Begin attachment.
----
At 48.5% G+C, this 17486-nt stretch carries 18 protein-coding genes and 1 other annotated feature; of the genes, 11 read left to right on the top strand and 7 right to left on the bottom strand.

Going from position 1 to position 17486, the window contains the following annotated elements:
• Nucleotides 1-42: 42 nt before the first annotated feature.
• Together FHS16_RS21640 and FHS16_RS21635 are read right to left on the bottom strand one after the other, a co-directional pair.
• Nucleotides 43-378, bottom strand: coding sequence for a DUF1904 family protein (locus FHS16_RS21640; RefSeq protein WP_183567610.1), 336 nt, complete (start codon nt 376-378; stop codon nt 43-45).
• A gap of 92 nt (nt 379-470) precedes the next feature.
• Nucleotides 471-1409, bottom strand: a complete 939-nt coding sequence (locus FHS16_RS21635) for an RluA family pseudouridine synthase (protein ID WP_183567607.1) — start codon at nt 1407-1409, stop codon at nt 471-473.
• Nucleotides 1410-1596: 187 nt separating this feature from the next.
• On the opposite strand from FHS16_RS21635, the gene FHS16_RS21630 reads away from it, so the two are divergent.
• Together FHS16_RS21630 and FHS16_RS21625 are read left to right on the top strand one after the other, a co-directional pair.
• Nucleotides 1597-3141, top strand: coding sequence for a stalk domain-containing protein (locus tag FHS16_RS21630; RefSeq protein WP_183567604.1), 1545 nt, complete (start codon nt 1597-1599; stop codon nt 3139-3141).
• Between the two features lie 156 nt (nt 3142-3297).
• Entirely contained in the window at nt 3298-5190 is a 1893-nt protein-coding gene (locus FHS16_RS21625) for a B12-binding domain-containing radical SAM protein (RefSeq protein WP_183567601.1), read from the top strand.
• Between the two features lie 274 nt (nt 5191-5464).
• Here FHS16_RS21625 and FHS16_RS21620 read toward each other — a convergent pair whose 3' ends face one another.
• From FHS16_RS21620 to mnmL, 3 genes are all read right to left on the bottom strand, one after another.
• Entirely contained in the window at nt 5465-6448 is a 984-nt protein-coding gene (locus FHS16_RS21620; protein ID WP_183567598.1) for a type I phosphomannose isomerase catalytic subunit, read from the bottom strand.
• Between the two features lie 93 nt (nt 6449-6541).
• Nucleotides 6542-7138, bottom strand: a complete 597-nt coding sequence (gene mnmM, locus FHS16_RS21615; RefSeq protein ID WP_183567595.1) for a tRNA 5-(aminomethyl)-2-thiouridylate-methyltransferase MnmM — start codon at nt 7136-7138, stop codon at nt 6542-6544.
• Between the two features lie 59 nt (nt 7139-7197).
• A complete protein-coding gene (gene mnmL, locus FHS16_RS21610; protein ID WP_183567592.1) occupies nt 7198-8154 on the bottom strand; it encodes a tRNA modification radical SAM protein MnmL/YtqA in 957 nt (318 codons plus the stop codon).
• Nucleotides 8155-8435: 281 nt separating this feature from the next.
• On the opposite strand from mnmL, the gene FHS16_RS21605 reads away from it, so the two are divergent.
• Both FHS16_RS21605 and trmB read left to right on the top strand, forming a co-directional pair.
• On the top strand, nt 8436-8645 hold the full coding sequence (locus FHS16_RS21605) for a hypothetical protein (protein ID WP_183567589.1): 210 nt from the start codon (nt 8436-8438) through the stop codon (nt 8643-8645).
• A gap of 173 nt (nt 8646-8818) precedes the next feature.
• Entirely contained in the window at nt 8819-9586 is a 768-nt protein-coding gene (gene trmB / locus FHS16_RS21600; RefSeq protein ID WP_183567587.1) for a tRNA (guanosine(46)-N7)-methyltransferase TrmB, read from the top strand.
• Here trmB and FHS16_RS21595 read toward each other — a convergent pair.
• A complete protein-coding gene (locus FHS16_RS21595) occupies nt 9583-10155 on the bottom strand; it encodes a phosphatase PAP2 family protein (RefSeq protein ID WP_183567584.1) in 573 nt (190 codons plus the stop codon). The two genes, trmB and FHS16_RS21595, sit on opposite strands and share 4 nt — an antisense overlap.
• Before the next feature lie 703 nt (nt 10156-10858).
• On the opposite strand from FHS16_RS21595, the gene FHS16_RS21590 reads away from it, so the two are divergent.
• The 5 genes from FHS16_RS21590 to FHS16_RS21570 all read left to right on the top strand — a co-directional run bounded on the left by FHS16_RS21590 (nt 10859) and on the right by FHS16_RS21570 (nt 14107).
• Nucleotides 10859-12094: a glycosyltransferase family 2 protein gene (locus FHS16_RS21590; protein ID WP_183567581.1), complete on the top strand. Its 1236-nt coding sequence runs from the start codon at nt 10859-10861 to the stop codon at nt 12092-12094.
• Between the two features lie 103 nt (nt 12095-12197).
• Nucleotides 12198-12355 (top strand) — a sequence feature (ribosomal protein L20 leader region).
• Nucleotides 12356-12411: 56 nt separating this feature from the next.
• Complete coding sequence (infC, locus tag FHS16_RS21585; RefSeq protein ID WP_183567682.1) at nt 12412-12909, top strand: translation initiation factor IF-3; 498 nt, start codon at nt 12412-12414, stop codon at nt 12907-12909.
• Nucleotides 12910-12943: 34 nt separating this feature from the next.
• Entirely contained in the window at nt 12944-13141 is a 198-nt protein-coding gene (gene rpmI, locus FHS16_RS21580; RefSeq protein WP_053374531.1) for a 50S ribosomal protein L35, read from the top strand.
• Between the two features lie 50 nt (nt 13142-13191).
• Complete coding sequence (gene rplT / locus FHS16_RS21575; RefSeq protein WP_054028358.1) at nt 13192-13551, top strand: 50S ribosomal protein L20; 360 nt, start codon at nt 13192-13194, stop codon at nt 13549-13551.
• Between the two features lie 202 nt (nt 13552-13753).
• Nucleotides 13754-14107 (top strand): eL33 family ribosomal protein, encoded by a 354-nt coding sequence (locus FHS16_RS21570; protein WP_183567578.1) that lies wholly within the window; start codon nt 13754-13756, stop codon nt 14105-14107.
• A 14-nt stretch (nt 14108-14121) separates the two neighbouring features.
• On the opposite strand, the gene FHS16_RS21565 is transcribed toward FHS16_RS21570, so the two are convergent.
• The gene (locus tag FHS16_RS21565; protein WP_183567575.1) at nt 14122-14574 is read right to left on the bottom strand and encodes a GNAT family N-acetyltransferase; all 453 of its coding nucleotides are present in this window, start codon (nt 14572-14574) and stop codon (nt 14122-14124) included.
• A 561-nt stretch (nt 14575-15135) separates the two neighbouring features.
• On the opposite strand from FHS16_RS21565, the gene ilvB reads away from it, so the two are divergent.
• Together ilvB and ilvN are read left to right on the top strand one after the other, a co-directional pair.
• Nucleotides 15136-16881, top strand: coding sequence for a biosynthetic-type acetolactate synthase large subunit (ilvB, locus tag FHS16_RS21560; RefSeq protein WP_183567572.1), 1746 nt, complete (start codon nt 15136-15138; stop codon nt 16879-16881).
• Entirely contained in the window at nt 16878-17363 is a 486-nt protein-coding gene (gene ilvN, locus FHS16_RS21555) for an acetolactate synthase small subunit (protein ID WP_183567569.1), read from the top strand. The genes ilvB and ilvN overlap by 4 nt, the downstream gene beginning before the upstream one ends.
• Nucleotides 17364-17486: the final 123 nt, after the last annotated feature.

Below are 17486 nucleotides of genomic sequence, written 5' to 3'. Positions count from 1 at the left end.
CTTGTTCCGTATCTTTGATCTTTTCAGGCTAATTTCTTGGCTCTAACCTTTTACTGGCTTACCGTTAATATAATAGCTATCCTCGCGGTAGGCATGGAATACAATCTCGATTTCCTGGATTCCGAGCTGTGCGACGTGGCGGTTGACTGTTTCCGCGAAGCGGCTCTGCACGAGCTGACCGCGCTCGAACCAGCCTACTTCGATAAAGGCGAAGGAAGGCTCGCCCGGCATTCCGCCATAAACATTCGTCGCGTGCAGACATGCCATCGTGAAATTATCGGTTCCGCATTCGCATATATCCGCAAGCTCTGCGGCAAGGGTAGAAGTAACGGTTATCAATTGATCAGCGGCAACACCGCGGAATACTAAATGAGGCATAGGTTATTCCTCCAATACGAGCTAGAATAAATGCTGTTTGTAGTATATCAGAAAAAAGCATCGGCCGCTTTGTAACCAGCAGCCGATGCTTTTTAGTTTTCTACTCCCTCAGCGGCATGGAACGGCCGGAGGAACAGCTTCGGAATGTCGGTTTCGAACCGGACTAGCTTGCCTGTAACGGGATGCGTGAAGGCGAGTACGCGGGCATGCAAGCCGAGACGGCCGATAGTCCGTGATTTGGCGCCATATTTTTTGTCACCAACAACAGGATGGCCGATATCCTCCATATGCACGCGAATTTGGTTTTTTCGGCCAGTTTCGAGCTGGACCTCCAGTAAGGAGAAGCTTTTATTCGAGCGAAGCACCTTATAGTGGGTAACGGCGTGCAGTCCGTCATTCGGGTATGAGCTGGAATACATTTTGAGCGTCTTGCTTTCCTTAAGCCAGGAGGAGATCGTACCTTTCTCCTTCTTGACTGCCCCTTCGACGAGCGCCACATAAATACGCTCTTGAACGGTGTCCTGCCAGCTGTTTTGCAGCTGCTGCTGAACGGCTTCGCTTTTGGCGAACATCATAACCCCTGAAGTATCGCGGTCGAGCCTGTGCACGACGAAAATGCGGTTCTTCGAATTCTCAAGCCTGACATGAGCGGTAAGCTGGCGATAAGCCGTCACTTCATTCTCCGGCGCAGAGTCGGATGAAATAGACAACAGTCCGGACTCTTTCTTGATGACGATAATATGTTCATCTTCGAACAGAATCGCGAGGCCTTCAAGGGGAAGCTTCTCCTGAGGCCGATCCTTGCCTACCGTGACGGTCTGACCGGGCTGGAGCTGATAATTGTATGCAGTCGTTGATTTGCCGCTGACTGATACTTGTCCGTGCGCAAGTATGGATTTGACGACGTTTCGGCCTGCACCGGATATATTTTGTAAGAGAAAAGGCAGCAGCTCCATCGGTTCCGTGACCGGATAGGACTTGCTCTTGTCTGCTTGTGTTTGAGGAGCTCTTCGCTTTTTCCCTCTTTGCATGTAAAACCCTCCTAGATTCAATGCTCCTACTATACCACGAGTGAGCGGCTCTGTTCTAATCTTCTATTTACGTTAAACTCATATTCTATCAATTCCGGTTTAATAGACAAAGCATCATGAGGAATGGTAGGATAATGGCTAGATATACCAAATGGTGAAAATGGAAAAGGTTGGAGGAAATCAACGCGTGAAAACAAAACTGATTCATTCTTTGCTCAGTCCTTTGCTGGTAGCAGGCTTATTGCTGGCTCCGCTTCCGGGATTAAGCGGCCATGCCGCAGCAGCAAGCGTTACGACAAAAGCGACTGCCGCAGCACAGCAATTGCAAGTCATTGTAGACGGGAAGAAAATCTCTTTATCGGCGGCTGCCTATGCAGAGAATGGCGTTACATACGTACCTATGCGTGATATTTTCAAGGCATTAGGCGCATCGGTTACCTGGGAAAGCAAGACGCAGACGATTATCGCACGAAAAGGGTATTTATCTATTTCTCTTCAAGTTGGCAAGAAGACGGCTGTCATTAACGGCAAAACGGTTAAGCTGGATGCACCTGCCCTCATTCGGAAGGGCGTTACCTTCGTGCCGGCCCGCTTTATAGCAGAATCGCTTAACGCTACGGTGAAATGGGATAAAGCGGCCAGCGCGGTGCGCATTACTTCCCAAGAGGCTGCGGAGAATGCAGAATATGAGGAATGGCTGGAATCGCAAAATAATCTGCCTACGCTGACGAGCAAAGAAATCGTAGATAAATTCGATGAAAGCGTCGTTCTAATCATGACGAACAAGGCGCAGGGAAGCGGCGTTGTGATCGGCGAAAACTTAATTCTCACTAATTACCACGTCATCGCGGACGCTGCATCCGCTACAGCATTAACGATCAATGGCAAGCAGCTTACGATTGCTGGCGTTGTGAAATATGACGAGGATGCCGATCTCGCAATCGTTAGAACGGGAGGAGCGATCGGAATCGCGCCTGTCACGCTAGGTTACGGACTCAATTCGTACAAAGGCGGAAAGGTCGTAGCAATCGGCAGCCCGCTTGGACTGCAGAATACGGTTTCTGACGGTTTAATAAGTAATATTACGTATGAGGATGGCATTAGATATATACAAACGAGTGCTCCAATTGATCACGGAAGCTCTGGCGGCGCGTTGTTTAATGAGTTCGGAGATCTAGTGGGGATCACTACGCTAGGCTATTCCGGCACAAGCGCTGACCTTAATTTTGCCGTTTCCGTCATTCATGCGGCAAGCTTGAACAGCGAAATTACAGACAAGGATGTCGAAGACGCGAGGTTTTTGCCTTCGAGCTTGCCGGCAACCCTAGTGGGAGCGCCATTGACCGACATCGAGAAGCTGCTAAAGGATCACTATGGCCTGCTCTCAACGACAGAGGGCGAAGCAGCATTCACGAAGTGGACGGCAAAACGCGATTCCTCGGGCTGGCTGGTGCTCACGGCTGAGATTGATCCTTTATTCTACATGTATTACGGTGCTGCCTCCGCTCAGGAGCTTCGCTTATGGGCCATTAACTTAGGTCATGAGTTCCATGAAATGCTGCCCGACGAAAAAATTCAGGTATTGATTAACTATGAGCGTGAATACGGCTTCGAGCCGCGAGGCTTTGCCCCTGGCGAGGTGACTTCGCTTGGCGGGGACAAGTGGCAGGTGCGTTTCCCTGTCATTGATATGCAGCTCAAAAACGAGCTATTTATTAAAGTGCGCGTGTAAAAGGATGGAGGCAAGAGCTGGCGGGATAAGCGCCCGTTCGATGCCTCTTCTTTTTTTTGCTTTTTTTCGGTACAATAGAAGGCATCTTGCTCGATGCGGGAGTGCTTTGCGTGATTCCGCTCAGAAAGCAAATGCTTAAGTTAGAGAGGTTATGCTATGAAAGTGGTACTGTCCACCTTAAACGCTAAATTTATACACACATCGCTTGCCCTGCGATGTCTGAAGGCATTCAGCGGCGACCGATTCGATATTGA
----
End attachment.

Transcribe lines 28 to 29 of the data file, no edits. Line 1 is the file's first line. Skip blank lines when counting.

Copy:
• Here trmB and FHS16_RS21595 read toward each other — a convergent pair.
• A complete protein-coding gene (locus FHS16_RS21595) occupies nt 9583-10155 on the bottom strand; it encodes a phosphatase PAP2 family protein (RefSeq protein ID WP_183567584.1) in 573 nt (190 codons plus the stop codon). The two genes, trmB and FHS16_RS21595, sit on opposite strands and share 4 nt — an antisense overlap.